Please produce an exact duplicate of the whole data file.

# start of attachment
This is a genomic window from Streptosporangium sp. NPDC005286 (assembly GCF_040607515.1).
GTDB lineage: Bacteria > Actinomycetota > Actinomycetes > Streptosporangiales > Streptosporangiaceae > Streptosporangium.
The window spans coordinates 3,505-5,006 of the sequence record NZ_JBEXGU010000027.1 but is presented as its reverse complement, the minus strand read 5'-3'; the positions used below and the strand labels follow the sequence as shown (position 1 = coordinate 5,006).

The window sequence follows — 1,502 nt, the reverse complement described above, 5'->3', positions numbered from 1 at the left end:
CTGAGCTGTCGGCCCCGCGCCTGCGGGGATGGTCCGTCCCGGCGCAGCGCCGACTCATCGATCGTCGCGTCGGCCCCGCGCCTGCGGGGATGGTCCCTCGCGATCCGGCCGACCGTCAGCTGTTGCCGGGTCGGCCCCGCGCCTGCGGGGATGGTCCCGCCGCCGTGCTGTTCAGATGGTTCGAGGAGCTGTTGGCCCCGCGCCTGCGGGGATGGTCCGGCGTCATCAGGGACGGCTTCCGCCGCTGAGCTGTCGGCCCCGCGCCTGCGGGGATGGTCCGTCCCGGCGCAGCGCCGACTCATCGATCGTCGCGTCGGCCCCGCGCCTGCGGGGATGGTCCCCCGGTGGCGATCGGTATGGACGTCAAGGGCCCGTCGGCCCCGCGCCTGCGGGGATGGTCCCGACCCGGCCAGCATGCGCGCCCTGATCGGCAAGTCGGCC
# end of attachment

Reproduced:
This is a genomic window from Streptosporangium sp. NPDC005286 (assembly GCF_040607515.1).
GTDB lineage: Bacteria > Actinomycetota > Actinomycetes > Streptosporangiales > Streptosporangiaceae > Streptosporangium.
The window spans coordinates 3,505-5,006 of the sequence record NZ_JBEXGU010000027.1 but is presented as its reverse complement, the minus strand read 5'-3'; the positions used below and the strand labels follow the sequence as shown (position 1 = coordinate 5,006).

The window sequence follows — 1,502 nt, the reverse complement described above, 5'->3', positions numbered from 1 at the left end:
CTGAGCTGTCGGCCCCGCGCCTGCGGGGATGGTCCGTCCCGGCGCAGCGCCGACTCATCGATCGTCGCGTCGGCCCCGCGCCTGCGGGGATGGTCCCTCGCGATCCGGCCGACCGTCAGCTGTTGCCGGGTCGGCCCCGCGCCTGCGGGGATGGTCCCGCCGCCGTGCTGTTCAGATGGTTCGAGGAGCTGTTGGCCCCGCGCCTGCGGGGATGGTCCGGCGTCATCAGGGACGGCTTCCGCCGCTGAGCTGTCGGCCCCGCGCCTGCGGGGATGGTCCGTCCCGGCGCAGCGCCGACTCATCGATCGTCGCGTCGGCCCCGCGCCTGCGGGGATGGTCCCCCGGTGGCGATCGGTATGGACGTCAAGGGCCCGTCGGCCCCGCGCCTGCGGGGATGGTCCCGACCCGGCCAGCATGCGCGCCCTGATCGGCAAGTCGGCC